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Old 03-31-2012, 05:21 PM
 
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Redding CA Blogs About Methamphetamine
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Old 03-31-2012, 09:52 PM
 
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Drugs are everywhere, and it seems the Meth is the drug of choice in rural areas across the nation. Redding is also waaaaay too hot in the summer - much hotter than Sacramento.

As someone suggested, why be limited to Cali? How about Oregon? You have the ocean, mild temp (with a warmer, more California climate in southern OR), lots of natural beauty, and it is a fairly progressive state without some of the negative baggage that California has aquired.
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Old 04-01-2012, 08:00 AM
 
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Quote:
Originally Posted by looking4home View Post
Drugs are everywhere, and it seems the Meth is the drug of choice in rural areas across the nation. Redding is also waaaaay too hot in the summer - much hotter than Sacramento.

As someone suggested, why be limited to Cali? How about Oregon? You have the ocean, mild temp (with a warmer, more California climate in southern OR), lots of natural beauty, and it is a fairly progressive state without some of the negative baggage that California has aquired.

It is very pretty in Oregon, I spent some time there a few years back and I really enjoyed the place but that kind of cold is not for me. Yes it is true drugs are everywhere and meth is all over the south but in my experience, if you don't associate with those kinds of things and the people who would, you really don't have a problem with them....

I don't understand why Redding is so much hotter then Sacramento when it is further north then Sacramento? California weather can be kind of hard to figure out.

So people say Stockton is going under but what does that mean for the people living there? Who cares if the city files for bankruptcy? They come back and turn the lights back on the next day but with no debt, what does that have to do with the people living in the city, how do things change for them? I would think at least after bankruptcy things would begin to get better because they would have the bankruptcy behind them.

It seems like to me (and many other people) that California lost its mind when it comes to housing prices. The housing market in CA needs to reflect the reality that buyers are actually able to meet. Sure, you can sell $250,000 houses but you won't sell as many as those as you will $100,000 houses and it should be a descent house for that price, sorry if some people didn't see the writing on the wall and bought at the worst time but that is the kick in the teeth that is capitalism. Buy low, sell high or get caught slipping and take a hit. I'm not saying its right or wrong but no one was complaining when they were borrowing against their houses to get that 'bling, bling'!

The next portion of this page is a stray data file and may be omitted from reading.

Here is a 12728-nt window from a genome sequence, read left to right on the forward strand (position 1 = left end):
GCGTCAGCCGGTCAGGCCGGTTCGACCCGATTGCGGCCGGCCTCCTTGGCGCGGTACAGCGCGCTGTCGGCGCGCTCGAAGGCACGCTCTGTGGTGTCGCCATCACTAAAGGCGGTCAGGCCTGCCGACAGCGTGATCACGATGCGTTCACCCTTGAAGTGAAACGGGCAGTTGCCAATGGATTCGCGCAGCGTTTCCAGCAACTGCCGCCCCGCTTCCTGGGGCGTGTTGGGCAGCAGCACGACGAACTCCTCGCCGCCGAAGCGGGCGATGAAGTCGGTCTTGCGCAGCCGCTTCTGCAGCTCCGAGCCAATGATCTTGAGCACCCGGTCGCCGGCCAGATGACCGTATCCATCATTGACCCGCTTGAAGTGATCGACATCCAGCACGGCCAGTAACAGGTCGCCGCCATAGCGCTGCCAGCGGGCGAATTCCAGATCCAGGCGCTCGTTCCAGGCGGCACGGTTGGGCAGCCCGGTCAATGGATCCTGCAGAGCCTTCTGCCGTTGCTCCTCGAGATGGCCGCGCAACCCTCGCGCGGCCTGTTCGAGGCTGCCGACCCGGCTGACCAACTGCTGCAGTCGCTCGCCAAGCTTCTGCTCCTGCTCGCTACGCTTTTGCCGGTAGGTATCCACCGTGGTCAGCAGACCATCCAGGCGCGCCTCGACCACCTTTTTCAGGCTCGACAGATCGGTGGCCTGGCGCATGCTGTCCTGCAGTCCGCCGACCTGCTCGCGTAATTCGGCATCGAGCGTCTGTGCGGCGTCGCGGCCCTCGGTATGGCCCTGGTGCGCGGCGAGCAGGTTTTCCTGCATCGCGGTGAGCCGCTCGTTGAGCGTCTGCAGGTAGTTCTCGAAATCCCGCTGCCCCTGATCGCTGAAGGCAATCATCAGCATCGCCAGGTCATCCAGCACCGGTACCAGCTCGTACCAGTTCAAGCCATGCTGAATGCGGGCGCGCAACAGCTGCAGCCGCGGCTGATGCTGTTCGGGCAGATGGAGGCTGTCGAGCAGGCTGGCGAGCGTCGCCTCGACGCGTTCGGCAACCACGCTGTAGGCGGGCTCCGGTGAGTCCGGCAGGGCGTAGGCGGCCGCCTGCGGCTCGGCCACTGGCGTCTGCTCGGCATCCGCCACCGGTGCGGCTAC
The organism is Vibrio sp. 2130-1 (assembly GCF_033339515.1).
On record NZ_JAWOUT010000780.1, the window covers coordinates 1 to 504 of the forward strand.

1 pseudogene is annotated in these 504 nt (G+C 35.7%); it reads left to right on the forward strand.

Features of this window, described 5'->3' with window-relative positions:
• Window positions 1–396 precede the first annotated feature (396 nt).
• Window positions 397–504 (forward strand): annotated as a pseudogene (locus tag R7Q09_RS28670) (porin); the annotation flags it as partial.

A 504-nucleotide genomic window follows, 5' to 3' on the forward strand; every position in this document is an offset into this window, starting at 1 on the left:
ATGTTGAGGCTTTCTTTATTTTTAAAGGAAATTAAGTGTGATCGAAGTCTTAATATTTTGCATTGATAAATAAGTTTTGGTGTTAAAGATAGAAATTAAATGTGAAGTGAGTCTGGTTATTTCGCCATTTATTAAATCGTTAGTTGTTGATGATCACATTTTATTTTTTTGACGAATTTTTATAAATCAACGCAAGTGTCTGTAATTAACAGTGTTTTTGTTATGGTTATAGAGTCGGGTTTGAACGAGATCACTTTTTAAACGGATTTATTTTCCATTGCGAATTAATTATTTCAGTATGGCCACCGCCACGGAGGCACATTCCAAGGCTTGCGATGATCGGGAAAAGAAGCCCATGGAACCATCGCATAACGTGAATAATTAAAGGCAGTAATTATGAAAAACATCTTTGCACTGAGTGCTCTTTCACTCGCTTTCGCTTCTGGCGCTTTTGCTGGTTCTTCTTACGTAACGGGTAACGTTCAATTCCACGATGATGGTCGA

So many people are totally priced out of housing in CA and CA needs more buyer participation... seems like the solution is obvious, prices need to drop, dramatically. I know that home owners don't want to hear that but that doesn't make it less true. In fact, other then places like Stockton, prices have remained too high in CA, meanwhile the rest of the country has dropped significantly and early and to be honest with you, it helped. Supplies are being drained because the market is open to more people... getting credit may be a problem but prices are more in line with reality and that is so important.

Why shouldn't I be able to pick up a nice 3 bedroom 2 bath home with a .25 acre of land for around $100,000 and still be 1/2 an hour or so drive from the downtown's of SF, LA or San Diego? It isn't like they are running out of land.
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Old 04-01-2012, 09:02 AM
 
Location: Eagle River, Alaska & San Diego, CA
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Redding is in a "bowl" and the inversion layer traps the heat. Hottest I saw was 121. Damn hot. But hey it's "dry"!

To your final question 1/2 hour from ANY of those cities is impacted by the burbs in all directions. SF 500k LA 400k SD 350k....trust me we are looking in SD right now.

Cali sucks your money, whether commute, state tax, sales tax or other little costs. DMV is $540. ONE YEAR for an 09' high end Hyundai. My 4Runner in Alaska? 2 years $140.00 no state income tax no sales tax and the PFD dividend....and then there is Winter.

If I were in your situation with that bright boy I would be heading north and east to where the school programs were funded properly and near a lake. I raised my kids in California for other reasons (medical) and if I had the choice I would not have done so. Don't get me wrong. Communities like Thousand Oaks have great schools but the avg house cost is uber $.

I hear your frustration though minor. Best of luck in your search and goals.
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Old 04-01-2012, 09:08 AM
 
Location: Eagle River, Alaska & San Diego, CA
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Originally Posted by wburg View Post